All posts tagged apostrophe

Grammar of the Day – Apostrophe

The Apostrophe Protection Society website was created in 2001, and it looks like it. Never mind. It’s the content that matters, not the style. Right? That’s how it used to be, anyway. In the good old days when substance mattered more than appearance. And (coincidentally?) people knew how to use apostrophes. Go to the site and have a look. It has examples of badly used apostrophes. It even has a song called Apostrophe Apostasy.

They took a light-hearted approach to the fight to save the apostrophe, but they were serious about it. John Richards, the founder of the society, was appalled at the indignities being done to it and he and his many supporters fought hard to defend it. But Richards is getting old and the problem is only getting worse. It seems he has lost hope in the prospect of success. As he said in his resignation message, uncaring ignorance and laziness seem to be prevailing.

With regret I have to announce that, after some 18 years, I have decided to close the Apostrophe Protection Society. There are two reasons for this. One is that at 96 I am cutting back on my commitments and the second is that fewer organisations and individuals are now caring about the correct use of the apostrophe in the English Language. We, and our many supporters worldwide, have done our best but the ignorance and laziness present in modern times have won!

The society website has a FAQ for the use of the apostrophe. Or should that be an FAQ? It also has a lot of examples of misused apostrophes.

Go visit the Apostrophe Protection Society website, if only because it might be your last chance to see it. They say they’re going to continue, but it might be hard with the departure of their founder. Also see my earlier post on the apostrophe.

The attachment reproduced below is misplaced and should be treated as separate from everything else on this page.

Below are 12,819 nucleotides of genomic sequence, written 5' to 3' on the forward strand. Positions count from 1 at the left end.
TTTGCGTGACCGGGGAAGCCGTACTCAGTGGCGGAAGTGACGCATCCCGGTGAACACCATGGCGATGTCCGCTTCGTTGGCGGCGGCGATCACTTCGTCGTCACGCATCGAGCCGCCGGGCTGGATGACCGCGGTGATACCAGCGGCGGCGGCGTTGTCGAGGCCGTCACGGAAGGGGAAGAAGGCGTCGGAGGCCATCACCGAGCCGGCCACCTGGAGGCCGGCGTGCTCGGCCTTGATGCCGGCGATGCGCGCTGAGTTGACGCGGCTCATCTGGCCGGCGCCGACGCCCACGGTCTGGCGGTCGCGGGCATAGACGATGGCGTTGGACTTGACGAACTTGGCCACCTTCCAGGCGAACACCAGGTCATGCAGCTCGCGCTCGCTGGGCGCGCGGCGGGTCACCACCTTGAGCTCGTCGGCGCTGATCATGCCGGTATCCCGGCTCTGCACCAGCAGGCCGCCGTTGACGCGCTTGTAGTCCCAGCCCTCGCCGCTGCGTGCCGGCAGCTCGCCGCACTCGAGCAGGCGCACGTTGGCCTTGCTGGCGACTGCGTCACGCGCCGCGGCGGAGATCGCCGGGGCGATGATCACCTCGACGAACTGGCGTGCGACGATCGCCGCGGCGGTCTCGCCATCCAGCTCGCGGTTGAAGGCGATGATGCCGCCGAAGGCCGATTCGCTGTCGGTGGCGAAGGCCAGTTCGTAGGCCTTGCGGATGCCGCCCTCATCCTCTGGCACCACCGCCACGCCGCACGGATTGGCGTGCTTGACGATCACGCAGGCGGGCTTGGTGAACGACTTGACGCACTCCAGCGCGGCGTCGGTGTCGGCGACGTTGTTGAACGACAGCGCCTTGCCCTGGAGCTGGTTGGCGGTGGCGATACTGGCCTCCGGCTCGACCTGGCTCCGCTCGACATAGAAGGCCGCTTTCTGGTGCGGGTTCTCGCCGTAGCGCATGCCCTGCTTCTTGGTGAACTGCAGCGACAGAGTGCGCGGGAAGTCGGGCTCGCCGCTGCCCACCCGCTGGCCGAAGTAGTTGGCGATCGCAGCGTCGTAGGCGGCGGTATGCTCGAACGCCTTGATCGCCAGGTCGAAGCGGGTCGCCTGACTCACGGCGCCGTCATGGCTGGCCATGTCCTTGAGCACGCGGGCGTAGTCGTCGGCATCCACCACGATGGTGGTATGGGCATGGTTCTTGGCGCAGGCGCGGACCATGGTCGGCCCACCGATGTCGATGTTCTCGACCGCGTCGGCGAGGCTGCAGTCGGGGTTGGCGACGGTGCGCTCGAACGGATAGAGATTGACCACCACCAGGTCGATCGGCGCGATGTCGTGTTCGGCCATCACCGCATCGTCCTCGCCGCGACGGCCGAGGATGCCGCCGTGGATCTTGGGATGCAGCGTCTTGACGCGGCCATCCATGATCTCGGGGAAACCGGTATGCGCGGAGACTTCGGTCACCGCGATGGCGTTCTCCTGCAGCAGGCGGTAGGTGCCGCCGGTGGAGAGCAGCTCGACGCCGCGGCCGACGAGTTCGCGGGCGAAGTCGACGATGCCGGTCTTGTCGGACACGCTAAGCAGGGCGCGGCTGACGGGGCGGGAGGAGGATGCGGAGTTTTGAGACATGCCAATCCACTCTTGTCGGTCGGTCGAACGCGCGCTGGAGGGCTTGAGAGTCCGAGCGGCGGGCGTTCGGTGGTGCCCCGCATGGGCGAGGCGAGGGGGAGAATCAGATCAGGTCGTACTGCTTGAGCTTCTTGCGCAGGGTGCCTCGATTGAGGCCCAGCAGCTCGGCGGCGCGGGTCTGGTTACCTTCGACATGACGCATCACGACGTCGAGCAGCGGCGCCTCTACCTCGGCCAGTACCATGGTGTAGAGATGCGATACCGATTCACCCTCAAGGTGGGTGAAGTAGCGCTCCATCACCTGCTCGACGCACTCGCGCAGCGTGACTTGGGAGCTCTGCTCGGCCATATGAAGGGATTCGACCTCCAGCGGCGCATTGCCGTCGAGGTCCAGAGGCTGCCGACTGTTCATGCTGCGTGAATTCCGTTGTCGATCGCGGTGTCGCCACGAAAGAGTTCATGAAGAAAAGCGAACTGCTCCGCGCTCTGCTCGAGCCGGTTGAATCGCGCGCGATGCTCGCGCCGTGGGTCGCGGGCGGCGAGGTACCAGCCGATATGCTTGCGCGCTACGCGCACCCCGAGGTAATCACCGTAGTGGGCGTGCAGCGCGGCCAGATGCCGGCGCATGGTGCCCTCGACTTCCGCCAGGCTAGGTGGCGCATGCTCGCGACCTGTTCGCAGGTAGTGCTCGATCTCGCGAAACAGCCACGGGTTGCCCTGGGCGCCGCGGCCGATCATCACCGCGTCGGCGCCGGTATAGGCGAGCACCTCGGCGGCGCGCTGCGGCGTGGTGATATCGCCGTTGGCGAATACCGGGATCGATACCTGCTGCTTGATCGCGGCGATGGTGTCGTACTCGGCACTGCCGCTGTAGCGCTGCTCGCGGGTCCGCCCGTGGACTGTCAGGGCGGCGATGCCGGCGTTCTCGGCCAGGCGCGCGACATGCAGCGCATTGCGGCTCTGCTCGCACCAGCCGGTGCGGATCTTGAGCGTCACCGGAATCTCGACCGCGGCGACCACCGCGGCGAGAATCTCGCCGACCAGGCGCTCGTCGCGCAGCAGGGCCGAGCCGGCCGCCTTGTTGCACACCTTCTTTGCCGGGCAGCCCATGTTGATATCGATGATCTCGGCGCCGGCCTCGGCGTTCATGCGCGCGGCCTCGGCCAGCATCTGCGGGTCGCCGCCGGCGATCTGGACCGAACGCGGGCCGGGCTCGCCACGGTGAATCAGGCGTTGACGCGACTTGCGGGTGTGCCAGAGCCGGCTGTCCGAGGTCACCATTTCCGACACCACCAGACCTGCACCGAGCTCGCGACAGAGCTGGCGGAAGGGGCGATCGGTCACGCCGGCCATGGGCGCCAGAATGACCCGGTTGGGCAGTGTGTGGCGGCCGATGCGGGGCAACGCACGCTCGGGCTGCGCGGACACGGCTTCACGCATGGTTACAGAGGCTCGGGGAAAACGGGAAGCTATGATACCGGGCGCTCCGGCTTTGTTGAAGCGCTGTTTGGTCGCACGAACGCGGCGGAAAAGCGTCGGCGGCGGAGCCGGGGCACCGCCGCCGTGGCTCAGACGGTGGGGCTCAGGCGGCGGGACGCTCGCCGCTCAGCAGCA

Credit Graham Horn - CC-BY-SA

Credit Graham Horn – CC-BY-SA

Grammar of the Day – Apostrophe

note: Dana Sallow kindly recommended another grammar website that they found both amusing and useful to them as a non-native English speaker. (See their comment below) The issue covered in this post from a Website Planet blog by Joshua Bromley is homophones. That is, words that sound alike but have different meanings.

Okay, so it’s really punctuation. I’m using it anyway.

The way the apostrophe is being used today has me nervous, afraid this sentence might turn out like this: The way the apostrophe i’s being used today ha’s me nervou’s, afraid thi’s sentence might turn out like thi’s. Sometimes it seems as if people just throw one in if the word ends in an ‘s.’

Credit Dirk Ingo Franke - CC-BY

Credit Dirk Ingo Franke – CC-BY

Granted that’s a bit extreme. But it’s not completely ridiculous. Just look at the epidemic of apostrophes happening now, especially on the Internet. Possibly the worst example is the use of an apostrophe to denote plurality. You see it everywhere, even in places where you’d least expect it. I frequent a forum called MobileRead. It’s populated by people who read. A lot. They love reading. They love talking about reading. They love writing about reading. And I often see sentences like, “How many book’s did you read last year?” there. I’m only slightly mollified by the fact that for many of the people there, English is not their first language. That only means that we’re starting them off on the wrong foot.

In my own town there’s a drug store called “Remedy’s.” So far I haven’t met the proprietor, Mr Remedy. I suspect he resented English class in school.

Here are a couple of links to the Quick and Dirty Tips website. One on the history of the apostrophe, and the other on when to use an apostrophe. Spoiler alert: the history of the apostrophe is not entirely rational. I wouldn’t be surprised if it eventually became okay to use it for plurals. Plural’s? In fact, the posts above have examples of where we used to use them for some plurals, but don’t now. And where we still do use them for special plurals. It’s no wonder people get confused. And some get even.

Grammar is evolving. What is correct now was not always correct. What is correct in one place is not necessarily correct everywhere. But that is no excuse for not using what is correct here and now.

March 4th is National Grammar Day (America.)